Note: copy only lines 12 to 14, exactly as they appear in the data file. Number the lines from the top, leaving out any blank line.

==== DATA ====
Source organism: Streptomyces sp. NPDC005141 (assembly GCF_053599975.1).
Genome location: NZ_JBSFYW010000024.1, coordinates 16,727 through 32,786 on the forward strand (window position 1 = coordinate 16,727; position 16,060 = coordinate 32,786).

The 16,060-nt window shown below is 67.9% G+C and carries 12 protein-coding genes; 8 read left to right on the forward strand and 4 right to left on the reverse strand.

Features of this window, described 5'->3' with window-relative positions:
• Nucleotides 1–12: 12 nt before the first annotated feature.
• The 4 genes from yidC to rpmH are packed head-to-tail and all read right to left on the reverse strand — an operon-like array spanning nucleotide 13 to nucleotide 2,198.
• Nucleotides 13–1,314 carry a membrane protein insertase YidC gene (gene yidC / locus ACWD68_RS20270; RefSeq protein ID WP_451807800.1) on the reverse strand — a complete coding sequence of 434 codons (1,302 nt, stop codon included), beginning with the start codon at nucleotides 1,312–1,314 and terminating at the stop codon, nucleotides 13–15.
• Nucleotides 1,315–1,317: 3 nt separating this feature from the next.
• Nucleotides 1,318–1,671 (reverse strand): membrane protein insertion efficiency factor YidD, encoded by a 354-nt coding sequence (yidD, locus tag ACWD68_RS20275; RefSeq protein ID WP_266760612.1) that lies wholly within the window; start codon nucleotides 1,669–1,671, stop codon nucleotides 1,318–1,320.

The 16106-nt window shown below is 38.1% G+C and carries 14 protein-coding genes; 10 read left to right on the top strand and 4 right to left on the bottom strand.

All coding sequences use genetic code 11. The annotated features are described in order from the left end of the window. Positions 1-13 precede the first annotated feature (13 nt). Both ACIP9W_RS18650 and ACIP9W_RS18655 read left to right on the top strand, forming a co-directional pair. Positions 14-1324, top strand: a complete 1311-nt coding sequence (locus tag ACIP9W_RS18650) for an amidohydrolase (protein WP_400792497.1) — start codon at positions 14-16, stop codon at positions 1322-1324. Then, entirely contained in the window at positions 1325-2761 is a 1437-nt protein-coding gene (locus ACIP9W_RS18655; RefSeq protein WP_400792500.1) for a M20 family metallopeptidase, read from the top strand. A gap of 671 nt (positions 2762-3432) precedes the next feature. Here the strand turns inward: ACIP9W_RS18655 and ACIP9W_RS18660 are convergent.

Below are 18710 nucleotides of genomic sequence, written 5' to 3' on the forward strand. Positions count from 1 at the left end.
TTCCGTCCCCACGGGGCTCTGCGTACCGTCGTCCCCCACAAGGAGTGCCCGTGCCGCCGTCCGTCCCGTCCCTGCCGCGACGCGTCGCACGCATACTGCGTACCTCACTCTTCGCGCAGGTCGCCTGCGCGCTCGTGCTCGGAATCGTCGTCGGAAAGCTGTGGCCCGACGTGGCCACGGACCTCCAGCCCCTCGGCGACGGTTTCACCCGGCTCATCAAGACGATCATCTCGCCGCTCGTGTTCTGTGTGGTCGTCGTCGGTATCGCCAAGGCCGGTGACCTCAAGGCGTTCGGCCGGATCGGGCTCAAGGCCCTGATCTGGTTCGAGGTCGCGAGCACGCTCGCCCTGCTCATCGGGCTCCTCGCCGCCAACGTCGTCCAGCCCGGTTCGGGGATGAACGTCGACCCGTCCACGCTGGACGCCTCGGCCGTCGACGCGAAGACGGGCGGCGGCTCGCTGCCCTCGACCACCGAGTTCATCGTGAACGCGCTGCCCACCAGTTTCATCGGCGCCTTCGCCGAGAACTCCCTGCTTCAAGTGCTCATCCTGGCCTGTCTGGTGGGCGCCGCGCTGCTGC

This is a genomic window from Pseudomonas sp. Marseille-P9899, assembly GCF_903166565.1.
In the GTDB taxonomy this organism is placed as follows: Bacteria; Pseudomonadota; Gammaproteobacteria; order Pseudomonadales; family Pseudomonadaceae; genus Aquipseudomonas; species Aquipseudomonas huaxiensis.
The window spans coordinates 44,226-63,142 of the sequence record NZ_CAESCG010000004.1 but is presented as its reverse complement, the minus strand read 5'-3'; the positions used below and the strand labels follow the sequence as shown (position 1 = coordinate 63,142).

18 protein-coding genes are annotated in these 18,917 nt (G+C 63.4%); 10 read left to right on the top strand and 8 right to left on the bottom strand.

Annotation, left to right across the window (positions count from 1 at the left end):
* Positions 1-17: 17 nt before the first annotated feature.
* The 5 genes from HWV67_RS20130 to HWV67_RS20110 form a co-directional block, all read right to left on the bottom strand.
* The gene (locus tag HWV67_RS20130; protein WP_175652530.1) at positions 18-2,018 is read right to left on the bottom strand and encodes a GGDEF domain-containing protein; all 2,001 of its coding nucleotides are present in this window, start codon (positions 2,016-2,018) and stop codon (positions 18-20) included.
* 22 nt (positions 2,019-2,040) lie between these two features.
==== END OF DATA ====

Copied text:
Below are 18710 nucleotides of genomic sequence, written 5' to 3' on the forward strand. Positions count from 1 at the left end.
TTCCGTCCCCACGGGGCTCTGCGTACCGTCGTCCCCCACAAGGAGTGCCCGTGCCGCCGTCCGTCCCGTCCCTGCCGCGACGCGTCGCACGCATACTGCGTACCTCACTCTTCGCGCAGGTCGCCTGCGCGCTCGTGCTCGGAATCGTCGTCGGAAAGCTGTGGCCCGACGTGGCCACGGACCTCCAGCCCCTCGGCGACGGTTTCACCCGGCTCATCAAGACGATCATCTCGCCGCTCGTGTTCTGTGTGGTCGTCGTCGGTATCGCCAAGGCCGGTGACCTCAAGGCGTTCGGCCGGATCGGGCTCAAGGCCCTGATCTGGTTCGAGGTCGCGAGCACGCTCGCCCTGCTCATCGGGCTCCTCGCCGCCAACGTCGTCCAGCCCGGTTCGGGGATGAACGTCGACCCGTCCACGCTGGACGCCTCGGCCGTCGACGCGAAGACGGGCGGCGGCTCGCTGCCCTCGACCACCGAGTTCATCGTGAACGCGCTGCCCACCAGTTTCATCGGCGCCTTCGCCGAGAACTCCCTGCTTCAAGTGCTCATCCTGGCCTGTCTGGTGGGCGCCGCGCTGCTGC

This is a genomic window from Pseudomonas sp. Marseille-P9899, assembly GCF_903166565.1.